Why being asked, "Are you a first time mum?" is actually a compliment.

It always happened when I was feeling worried, and being over-protective. Someone would ask, “Are you a first-time mum?” and I’d immediately feel embarrassed and defensive.

It happened when I took my baby daughter to the hospital, when she had a common viral rash, yet I was convinced it was meningococcal.

Sometimes it happened if I was doing something weird, like bringing three huge bags of snacks, nappies, toys and everything else for a quick park visit, or taking hundreds of photos of my daughter doing the simplest thing.

first time mums
"Becoming a mum was the steepest learning curve of my life." (Image: Supplied)

The question, “Are you a first-time mum?” often sounded patronising and judgemental, and was usually followed with unwanted advice on how to be a better mother.

Since we added a baby boy to our family last year, I’m perhaps even more qualified to say this:

First-time mums are awesome. They are! Many of my new friends from mothers group are first-time mums, and they are often my inspiration. This is why.

They are in awe of their babies.

It’s a beautiful sight to see a first-time mum with her new baby. Whether she’s looking on with love, or feeling exhausted and frustrated, it’s all a brand-new experience that will leave her completely changed. I’m reminded to treasure every moment with my son, when I see the way new mothers experience every move, sound and change in their children.

They get out, and seek adventures.

I am very lazy these days, and could stay home all week. Going out with a toddler and a baby seems too difficult. But I am tempted out of the house when I hear of my friends discovering library story time, or a new park for the first time. I am reminded of all the things my children can experience – and usually for free – so I get off my butt and get out there.

They take everything very seriously.

When I was a first-time mum, I often felt sick with worry. I was concerned about everything to do with my daughter: motor skills, verbal skills, appetite, illnesses, you name it, I was anxious out about it.

Now that I have two children and I’m working part-time, my worries are more spread out. Sometimes I will miss or not notice something my son is going through, and I’ll actually look back with fondness upon those nervous, early days with my daughter. That worry has a purpose: to keep my children safe and healthy.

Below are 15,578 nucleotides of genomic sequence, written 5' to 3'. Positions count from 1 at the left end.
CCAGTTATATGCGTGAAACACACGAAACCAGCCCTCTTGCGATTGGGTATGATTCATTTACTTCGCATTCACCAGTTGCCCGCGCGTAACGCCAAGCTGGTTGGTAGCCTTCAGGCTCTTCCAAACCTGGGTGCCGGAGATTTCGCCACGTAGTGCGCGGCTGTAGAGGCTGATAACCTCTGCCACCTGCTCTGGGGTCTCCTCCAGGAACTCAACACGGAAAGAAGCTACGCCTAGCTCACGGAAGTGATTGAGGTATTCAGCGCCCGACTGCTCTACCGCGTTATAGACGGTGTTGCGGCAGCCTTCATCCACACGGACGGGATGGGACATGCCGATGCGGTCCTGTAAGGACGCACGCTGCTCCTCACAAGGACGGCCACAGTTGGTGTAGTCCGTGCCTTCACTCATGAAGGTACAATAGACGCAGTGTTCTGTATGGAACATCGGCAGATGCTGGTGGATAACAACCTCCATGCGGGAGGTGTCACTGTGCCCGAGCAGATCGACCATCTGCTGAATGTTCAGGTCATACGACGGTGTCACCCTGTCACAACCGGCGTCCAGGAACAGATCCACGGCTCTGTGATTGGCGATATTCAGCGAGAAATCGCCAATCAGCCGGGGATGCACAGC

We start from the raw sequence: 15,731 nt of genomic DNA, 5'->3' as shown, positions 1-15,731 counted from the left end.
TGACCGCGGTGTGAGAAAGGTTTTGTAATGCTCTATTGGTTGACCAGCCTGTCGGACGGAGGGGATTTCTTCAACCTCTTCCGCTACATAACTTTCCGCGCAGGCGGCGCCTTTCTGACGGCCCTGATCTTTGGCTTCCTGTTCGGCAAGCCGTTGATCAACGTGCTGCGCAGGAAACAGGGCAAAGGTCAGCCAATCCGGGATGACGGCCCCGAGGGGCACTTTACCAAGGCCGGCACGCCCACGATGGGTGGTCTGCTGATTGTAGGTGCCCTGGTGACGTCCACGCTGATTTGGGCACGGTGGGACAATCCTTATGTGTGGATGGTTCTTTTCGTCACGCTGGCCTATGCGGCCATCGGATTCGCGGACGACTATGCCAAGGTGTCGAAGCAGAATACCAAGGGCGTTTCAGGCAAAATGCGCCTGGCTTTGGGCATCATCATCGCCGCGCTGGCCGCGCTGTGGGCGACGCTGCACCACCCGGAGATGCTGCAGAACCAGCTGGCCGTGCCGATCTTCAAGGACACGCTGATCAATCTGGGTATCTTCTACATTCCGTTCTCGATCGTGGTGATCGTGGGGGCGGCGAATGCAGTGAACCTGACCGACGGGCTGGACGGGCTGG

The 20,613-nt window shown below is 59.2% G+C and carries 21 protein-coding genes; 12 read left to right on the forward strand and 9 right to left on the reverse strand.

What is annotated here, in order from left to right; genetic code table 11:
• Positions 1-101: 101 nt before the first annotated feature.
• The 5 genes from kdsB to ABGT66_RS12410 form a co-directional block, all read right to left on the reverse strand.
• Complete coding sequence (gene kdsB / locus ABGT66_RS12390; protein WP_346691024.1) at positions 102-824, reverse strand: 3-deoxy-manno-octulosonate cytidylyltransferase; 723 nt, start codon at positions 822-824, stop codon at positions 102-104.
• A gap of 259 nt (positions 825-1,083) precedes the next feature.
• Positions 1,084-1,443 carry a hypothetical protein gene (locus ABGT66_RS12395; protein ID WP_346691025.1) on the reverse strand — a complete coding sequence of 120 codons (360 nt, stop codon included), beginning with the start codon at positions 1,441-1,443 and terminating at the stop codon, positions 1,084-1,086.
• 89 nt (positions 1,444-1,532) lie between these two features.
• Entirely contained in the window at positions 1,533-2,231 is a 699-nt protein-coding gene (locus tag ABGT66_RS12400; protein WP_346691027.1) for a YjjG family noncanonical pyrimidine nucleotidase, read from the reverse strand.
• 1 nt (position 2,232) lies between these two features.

You’re not a freak if you’re Googling baby milestones or asking frantic questions. It shows you care.

But they also have serious fun.

Here’s some strange advice from ‘What to Expect The First Year’, which is the sequel to the loved-and-loathed pregnancy tome, ‘What to Expect When You’re Expecting’. It’s about feeding your baby solids.

“Before even attempting to bring spoon to mouth, put a dab of the food on the table or high chair tray and give baby a chance to examine it, squish it, mash it, rub it, and maybe even taste it.”

"I am tempted out of the house when I hear of my new mum friends discovering library story time, or a new park for the first time." (Image: Supplied)

As a first time mum, I completely took this advice on board and let my daughter play with her food and make a giant mess. She had a blast. Did it help her to be a better eater? No, it just meant that she got into the habit of playing with her food. So, when it came time for my son to start solids, it was a spoon-only affair, thank you very much.

But here’s the thing: I WANT to start letting my son get messy with food, paint, dirt, sand and the whole thing. I’m so concerned these days with future messes I’ll have to clean up, that I haven’t planned for my son to have fun, chaotic and sticky times. And now, I feel that he needs to have those sensory experiences. Maybe I could get wild and let him eat spaghetti bolognese with his hands?

They take all the photos.

No-one is more dedicated to taking week-to-week (or sometimes, day-to-day) photos of their children than a first-time parent. I should know; in my daughter’s first few months of life, I think I took ten thousand photos. I wish that was an exaggeration.

A post shared by Carla Gee (@bycarlagee) on


When a new mum posts a dozen photos of her baby on social media, I’m reminded to pick up my camera and take photos of my kids. I’m usually either tired, wiping stuff off the floor or cooking, so I’m not as snap-happy as I used to be. But that’s no excuse. Click click! I want to remember all of the crazy, fleeting moments of my young family.

Becoming a mum was the steepest learning curve of my life. And that means that the lessons I learnt as a first-time mum are extra relevant now to my growing family. Here’s to first-time mums – for learning and doing everything they can for their children, and putting up with silly questions at the same time.

Carla Gee is a Sydney writer, illustrator and podcaster. Find her on Instagram and Facebook.

Tell us: what makes first-time mums awesome? Or what questions do you hate hearing, as a parent?